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Vladimir Putin’s media takeover illustrates some of Russia’s scariest traits

With no warning, Russian President Vladimir Putin on Monday dissolved Russia’s main state news agency, created a new one from its ashes, and appointed as its head a man who doesn’t think gay people shouldn’t be allowed to be organ donors. The move simultaneously underlined concerns over Putin’s penchant for authoritarianism, Russia’s restrictions on the media, and the country’s increasingly demonstrative homophobia.

According to the surprise decree, RIA Novosti will be replaced by a new agency, Rossiya Segodnya (Russia Today), which will aim to “highlight abroad the state policy and public life of the Russian Federation.” Putin’s supposed rationale: increasing efficiency and improving coverage. “Russia has its own independent politics and strongly defends its national interests: it’s difficult to explain this to the world but we can do this, and we must do this,” Sergei Ivanov, head of the presidential administration, was quoted as saying.

It’s not as if Putin was getting much scrutiny from reporters: Most media outlets are already friendly to him. But the takeover of RIA Novosti underscores Putin’s desire to stifle dissent and tightly control his image. RIA Novosti, reporting on its own shuttering, noted that “the move is the latest in a series of shifts in Russia’s news landscape, which appear to point toward a tightening of state control in the already heavily regulated media sector.” Russia is not a friendly place for journalists, either. The country slid six places from last year to 148 out of 179 countries in the 2013 Reporters Without Borders Press Freedom Index.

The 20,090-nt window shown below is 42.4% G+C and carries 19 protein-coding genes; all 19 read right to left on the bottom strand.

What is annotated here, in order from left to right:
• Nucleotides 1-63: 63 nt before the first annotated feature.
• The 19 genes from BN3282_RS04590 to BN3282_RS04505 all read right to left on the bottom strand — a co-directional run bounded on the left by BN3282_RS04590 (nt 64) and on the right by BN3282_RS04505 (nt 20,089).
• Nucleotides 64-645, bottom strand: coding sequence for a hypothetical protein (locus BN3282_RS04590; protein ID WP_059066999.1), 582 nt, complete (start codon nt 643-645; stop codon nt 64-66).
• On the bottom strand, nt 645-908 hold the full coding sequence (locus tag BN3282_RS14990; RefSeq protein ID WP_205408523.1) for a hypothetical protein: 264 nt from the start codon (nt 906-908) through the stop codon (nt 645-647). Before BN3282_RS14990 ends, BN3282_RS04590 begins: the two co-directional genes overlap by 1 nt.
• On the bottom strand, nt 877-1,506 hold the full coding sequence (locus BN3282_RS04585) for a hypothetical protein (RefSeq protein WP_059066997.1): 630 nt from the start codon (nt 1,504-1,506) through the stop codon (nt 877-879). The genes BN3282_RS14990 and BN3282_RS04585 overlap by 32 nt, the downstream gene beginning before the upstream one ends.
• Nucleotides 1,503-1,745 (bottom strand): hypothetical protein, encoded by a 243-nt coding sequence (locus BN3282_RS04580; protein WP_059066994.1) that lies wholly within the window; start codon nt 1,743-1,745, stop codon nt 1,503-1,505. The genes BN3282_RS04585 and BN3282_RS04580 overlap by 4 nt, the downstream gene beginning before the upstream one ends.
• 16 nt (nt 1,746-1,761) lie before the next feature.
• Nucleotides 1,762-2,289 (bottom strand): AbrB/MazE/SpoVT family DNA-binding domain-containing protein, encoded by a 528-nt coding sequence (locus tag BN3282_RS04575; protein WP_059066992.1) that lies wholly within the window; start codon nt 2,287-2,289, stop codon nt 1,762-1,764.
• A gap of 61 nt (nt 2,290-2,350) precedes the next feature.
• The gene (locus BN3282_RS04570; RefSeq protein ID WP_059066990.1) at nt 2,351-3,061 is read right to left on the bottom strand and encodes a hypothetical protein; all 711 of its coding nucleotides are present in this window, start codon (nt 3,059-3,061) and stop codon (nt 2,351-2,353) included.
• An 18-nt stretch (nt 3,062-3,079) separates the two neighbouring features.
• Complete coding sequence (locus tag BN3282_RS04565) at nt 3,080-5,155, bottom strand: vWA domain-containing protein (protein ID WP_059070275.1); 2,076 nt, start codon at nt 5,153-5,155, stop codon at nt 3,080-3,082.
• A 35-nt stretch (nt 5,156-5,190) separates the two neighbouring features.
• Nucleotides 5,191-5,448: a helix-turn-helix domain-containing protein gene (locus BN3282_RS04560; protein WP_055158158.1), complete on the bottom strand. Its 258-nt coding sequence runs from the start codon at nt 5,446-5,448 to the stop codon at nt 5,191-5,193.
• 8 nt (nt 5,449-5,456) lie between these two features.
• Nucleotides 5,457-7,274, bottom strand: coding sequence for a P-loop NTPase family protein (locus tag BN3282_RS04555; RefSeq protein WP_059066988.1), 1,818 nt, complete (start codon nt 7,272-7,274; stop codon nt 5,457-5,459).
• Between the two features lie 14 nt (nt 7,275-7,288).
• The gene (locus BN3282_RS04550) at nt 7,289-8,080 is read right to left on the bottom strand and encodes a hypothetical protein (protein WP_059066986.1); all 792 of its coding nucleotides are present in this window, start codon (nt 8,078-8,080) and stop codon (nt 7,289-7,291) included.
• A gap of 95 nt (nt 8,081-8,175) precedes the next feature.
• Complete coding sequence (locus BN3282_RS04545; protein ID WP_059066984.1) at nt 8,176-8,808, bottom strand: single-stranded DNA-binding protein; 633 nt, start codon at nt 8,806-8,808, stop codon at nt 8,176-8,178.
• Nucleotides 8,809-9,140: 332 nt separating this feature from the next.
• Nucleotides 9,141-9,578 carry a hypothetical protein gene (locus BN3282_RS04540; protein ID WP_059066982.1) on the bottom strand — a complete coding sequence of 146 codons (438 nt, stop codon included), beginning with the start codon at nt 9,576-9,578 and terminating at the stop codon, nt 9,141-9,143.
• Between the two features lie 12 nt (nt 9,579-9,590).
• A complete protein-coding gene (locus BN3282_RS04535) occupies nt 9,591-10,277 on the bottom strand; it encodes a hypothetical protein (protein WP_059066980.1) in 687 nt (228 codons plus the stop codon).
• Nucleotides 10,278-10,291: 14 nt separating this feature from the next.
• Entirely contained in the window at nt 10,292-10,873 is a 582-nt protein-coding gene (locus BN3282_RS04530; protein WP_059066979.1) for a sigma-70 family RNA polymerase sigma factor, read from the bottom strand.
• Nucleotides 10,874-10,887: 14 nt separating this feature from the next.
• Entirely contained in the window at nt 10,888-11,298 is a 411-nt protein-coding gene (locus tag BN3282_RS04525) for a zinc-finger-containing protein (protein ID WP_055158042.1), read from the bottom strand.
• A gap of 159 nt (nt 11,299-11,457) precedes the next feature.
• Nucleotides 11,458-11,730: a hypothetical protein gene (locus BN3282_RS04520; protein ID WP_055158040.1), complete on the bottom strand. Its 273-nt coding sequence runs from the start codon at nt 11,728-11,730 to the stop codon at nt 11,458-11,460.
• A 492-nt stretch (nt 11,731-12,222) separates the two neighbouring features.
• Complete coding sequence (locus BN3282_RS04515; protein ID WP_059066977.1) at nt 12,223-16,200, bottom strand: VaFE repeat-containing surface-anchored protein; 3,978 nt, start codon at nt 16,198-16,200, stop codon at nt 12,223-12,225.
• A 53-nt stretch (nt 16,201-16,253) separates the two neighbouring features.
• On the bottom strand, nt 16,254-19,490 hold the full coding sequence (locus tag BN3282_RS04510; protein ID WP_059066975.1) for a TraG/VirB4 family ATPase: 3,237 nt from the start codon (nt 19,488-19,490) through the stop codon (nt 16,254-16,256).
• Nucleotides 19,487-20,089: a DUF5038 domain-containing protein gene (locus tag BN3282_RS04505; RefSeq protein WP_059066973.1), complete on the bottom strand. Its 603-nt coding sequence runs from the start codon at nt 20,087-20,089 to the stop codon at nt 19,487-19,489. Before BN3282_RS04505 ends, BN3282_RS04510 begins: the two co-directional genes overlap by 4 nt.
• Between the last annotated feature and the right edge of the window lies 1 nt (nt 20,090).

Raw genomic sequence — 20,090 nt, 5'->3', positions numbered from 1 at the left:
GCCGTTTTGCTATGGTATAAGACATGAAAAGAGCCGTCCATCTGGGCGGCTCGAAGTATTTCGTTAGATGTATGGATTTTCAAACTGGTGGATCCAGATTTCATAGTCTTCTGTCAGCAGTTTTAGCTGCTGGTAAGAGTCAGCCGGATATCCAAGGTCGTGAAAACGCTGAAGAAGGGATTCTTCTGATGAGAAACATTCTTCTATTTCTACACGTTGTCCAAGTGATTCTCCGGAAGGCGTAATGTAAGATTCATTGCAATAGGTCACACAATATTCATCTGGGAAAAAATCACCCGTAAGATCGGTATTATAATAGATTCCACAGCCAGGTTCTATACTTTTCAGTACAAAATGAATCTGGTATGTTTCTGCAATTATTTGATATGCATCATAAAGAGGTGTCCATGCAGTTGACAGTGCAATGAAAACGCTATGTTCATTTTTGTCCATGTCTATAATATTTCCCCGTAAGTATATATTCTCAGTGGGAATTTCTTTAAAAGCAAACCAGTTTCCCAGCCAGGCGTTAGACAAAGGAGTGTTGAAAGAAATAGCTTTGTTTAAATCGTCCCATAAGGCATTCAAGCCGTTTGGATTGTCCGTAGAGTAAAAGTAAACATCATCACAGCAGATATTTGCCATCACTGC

And then there’s Dmitry Kiselyov, the conservative news anchor and Putin loyalist who will head the new agency. Gays “should be forbidden from donating blood, sperm,” he said last year. “And in the case of an automobile accident, their hearts should be buried in the ground or burned.” Intolerance toward gays is in the spotlight ahead of the Sochi Olympics, set for February, after Russia in June passed a law banning gay “propaganda.” Protesters in the country who advocate gay rights have faced violent attacks—but don’t expect to hear much about them from Rossiya Segodnya.

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